Cory Doctorow's column in the Guardian about tech-politics and the importance of outreach by the tech community can be found here. Cory makes the point that ensuring your rights through technical skills is great, but not much help to society if the tech is too difficult for most people to use. Outreach activities and the hard work of polishing technical tools for non-techie use are of vital importance.
However, I do think that one important aspect was missing from Cory's argument, so my additional comment on another vital aspect of current tech/internet politics is below:
As nerd-politics is a subset of 'normal' politics, it's not just the nerd-part we need to worry about. The political system itself needs to function - at least some of the time - to get anywhere. If a country has a political system that retains the rituals of a democracy but no longer actually functions as such, then no amount of good nerd-politics (or politics of any other kind) will fix anything. Especially if such a fix threatens established and well-funded business interests.
It is perhaps no coincidence that all the bad tech-policy examples that Cory cites (SOPA, ACTA, TTP, DMCA, attacks on the Piratebay, mass reading of email, etc) orginate in the US and are foisted on other countries from there. While those countries deserve their fair share of blame for allowing a foreign power to bully them into this stuff, it is pretty clear where the problem lies. With or without nerds involved.
Either we fix the completely broken US political system (and good luck with that!) or the rest of the world needs to get better at ignoring absurd US laws and treaties cobbled together by lobbyists of private for-profit organisations. Neither those corporations nor general US politics concern themselves with the interests of the inhabitants of the rest of the planet. And the rest of the planet should respond accordingly.
Nerds (aka the tech community) can provide some tools to help out with that, as the Free Software movement and Wikileaks have shown.
Yesterday was the big SOPA protest day. Wikipedia (in English), Boing Boing, Reddit and many other sites were blacked out. Other sites, and even google.com had one-line banners beneath the bar exhorting me to contact the US Congress. The link said: "millions of Americans Oppose PIPA and SOPA because these bills would censor the Internet and slow economic growth in the US". Even a classic song urges me "to call my congressman". But google.nl, did not show this - clearly indicating that it perceived the matter to be an internal American political problem.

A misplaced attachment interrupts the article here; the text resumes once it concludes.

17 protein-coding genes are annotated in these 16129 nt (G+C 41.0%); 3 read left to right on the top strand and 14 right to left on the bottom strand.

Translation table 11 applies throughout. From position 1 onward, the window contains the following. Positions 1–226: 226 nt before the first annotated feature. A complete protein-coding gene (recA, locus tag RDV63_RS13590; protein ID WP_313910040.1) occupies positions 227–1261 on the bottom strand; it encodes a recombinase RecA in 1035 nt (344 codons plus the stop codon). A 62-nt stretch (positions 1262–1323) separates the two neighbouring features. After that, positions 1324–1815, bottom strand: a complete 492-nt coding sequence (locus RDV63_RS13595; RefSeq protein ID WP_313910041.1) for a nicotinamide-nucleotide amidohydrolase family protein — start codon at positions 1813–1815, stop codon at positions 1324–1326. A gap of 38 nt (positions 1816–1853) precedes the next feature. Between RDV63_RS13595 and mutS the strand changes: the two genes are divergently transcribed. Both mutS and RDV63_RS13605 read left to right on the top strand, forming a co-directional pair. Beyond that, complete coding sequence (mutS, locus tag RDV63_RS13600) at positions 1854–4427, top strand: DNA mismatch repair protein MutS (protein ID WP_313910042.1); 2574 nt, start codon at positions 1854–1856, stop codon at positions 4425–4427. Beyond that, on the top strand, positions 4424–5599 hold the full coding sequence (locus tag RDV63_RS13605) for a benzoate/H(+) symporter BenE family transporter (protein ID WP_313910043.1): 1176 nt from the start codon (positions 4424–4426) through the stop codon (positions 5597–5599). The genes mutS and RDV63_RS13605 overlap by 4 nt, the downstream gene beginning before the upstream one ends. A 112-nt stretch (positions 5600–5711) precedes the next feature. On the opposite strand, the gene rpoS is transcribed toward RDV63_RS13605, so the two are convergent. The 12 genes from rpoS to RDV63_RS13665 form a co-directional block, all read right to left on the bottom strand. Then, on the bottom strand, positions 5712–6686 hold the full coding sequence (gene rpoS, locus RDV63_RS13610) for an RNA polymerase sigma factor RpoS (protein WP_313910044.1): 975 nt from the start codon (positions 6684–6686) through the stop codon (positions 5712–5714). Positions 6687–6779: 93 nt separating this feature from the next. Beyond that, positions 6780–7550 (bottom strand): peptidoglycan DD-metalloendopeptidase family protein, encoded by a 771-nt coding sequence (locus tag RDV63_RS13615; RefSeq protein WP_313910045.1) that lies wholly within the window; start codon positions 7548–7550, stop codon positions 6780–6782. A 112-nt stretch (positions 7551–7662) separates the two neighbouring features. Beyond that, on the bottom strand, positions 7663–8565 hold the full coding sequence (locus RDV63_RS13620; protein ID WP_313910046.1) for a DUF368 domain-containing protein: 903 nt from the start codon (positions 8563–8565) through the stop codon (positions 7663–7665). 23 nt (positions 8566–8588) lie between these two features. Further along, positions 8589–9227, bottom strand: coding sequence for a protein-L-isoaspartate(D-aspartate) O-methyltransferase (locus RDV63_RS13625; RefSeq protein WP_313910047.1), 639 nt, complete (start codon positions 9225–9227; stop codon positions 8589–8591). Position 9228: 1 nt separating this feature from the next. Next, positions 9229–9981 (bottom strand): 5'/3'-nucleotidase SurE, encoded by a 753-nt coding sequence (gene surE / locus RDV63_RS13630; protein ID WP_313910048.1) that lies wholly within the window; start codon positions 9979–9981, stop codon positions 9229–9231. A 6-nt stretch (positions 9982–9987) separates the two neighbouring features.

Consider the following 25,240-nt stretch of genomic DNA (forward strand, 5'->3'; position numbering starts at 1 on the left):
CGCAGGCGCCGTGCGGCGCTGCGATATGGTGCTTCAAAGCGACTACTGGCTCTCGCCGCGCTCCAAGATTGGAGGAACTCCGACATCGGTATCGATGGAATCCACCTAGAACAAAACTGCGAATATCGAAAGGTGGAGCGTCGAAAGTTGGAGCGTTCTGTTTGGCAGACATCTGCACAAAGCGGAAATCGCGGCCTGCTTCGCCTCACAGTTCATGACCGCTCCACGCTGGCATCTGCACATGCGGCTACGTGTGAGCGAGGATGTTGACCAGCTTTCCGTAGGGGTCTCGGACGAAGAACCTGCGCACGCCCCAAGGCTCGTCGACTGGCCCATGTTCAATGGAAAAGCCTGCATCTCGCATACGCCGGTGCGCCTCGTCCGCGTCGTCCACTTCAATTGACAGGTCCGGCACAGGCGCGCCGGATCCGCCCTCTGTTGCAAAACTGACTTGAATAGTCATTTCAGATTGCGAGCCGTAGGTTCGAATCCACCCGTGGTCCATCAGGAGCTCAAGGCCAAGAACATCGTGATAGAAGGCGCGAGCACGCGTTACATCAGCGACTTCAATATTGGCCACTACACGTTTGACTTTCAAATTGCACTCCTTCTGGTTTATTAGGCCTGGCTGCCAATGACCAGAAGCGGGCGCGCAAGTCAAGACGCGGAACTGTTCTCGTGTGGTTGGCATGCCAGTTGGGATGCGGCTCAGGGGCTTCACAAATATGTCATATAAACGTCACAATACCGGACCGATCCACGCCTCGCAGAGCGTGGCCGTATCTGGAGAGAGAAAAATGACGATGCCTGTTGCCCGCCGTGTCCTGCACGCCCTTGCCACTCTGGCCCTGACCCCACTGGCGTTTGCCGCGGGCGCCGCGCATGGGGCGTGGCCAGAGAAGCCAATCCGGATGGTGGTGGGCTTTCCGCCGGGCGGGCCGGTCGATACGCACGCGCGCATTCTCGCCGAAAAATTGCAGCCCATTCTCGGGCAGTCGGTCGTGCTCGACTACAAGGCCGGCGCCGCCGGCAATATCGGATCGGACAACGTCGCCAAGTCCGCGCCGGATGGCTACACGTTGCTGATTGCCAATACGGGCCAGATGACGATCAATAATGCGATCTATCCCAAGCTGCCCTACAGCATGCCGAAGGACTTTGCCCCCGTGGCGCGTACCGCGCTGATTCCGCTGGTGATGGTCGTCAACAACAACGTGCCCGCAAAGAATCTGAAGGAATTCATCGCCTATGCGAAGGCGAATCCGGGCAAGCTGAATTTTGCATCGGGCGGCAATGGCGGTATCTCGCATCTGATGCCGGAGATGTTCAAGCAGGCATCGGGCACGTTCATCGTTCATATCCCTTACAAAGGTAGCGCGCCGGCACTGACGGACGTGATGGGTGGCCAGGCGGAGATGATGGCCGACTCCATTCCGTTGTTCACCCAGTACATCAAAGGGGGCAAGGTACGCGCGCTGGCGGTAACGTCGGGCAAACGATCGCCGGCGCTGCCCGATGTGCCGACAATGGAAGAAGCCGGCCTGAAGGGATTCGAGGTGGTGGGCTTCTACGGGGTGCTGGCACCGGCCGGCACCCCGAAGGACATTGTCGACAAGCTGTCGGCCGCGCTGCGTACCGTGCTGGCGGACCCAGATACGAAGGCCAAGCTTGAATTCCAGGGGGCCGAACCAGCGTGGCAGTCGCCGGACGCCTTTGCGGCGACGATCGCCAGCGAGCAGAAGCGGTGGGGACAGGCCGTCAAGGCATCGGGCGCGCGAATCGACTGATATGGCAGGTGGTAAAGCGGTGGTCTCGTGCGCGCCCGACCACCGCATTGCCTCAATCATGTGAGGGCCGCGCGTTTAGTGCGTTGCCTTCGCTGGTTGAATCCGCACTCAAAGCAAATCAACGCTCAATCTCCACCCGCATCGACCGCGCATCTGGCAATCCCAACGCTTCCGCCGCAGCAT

In recent weeks there have been many calls for action outside the US against SOPA. These calls have been synchronized with outrage and protests as Bush Obama signed the NDAA anti-terrorism law. Under this law, anyone in the US "suspected" of involvement in "terrorism" (both nebulously defined) can be indefinitely imprisoned or even killed without trial or any other form of judicial review (think Stalin '30). The anger itself is justified, but more than ten years too late. Indeed the only new provision in the NDAA is that the US can now treat its own citizens in ways that have been enforced against the world's other 6.5 billion people since 2001.
Socially aware people are, often justifiably, very good at moral indignation, but they just as often display a touching naivety. I recently watched with some surprise the American Occupy activists who were shocked (shocked I tell you!) as policemen (or university rent-a-cops) launched unprovoked attacks using batons and pepper spray.
It is indeed despicable that these officials use so much violence. But if people are still shocked by this in 2011, one has to wonder where they've been hiding for the last 10 years – have they not watched the news? Did they think that they could let stolen elections, illegal wars of aggression, shooting children with anti-tank weapons and the torture of innocent civilians happen without the ultimate consequence of their govenment using the same force against them?
But even the naive indignation of some Occupy activists about their government and its boot boys, is nothing compared to the childish surprise of the IT press about ACTA and SOPA. The copyright industry has for decades lobbied for the length of copyright to stretch to the end-of-time-plus-a-day extra.
Sony has no problems with infecting computers of their customers with what amounts to a virus. A torrent of writs has poured forth from the offices of copyright enforcement. Babies and the elderly without a PC, deceased persons, and even a HP laser printer have been falsely accused of copyright infringement (labeled as “theft” by the lawyers of the industry). Surely we all know the kinds of organisations we are facing now?